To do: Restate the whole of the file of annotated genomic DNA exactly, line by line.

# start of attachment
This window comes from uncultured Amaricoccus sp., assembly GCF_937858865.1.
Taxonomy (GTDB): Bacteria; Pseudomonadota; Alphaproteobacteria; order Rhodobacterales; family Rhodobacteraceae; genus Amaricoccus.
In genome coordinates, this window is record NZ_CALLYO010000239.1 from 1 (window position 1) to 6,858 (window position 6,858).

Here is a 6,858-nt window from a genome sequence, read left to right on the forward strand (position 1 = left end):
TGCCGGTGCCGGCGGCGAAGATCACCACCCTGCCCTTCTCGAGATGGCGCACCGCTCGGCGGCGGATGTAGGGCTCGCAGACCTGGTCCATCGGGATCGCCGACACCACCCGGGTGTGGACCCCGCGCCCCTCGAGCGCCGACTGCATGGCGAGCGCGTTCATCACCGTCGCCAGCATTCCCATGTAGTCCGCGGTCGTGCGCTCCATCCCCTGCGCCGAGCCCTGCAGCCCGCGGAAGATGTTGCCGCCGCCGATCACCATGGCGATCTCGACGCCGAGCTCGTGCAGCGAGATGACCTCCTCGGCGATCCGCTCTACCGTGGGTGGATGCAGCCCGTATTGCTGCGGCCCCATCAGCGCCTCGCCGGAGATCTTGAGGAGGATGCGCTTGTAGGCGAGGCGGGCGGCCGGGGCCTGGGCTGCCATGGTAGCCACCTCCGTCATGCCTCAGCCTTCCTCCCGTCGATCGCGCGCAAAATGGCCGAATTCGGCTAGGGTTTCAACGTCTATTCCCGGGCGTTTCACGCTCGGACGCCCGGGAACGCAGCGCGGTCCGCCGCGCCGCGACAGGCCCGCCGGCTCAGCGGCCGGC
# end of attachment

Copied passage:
This window comes from uncultured Amaricoccus sp., assembly GCF_937858865.1.
Taxonomy (GTDB): Bacteria; Pseudomonadota; Alphaproteobacteria; order Rhodobacterales; family Rhodobacteraceae; genus Amaricoccus.
In genome coordinates, this window is record NZ_CALLYO010000239.1 from 1 (window position 1) to 6,858 (window position 6,858).

Here is a 6,858-nt window from a genome sequence, read left to right on the forward strand (position 1 = left end):
TGCCGGTGCCGGCGGCGAAGATCACCACCCTGCCCTTCTCGAGATGGCGCACCGCTCGGCGGCGGATGTAGGGCTCGCAGACCTGGTCCATCGGGATCGCCGACACCACCCGGGTGTGGACCCCGCGCCCCTCGAGCGCCGACTGCATGGCGAGCGCGTTCATCACCGTCGCCAGCATTCCCATGTAGTCCGCGGTCGTGCGCTCCATCCCCTGCGCCGAGCCCTGCAGCCCGCGGAAGATGTTGCCGCCGCCGATCACCATGGCGATCTCGACGCCGAGCTCGTGCAGCGAGATGACCTCCTCGGCGATCCGCTCTACCGTGGGTGGATGCAGCCCGTATTGCTGCGGCCCCATCAGCGCCTCGCCGGAGATCTTGAGGAGGATGCGCTTGTAGGCGAGGCGGGCGGCCGGGGCCTGGGCTGCCATGGTAGCCACCTCCGTCATGCCTCAGCCTTCCTCCCGTCGATCGCGCGCAAAATGGCCGAATTCGGCTAGGGTTTCAACGTCTATTCCCGGGCGTTTCACGCTCGGACGCCCGGGAACGCAGCGCGGTCCGCCGCGCCGCGACAGGCCCGCCGGCTCAGCGGCCGGC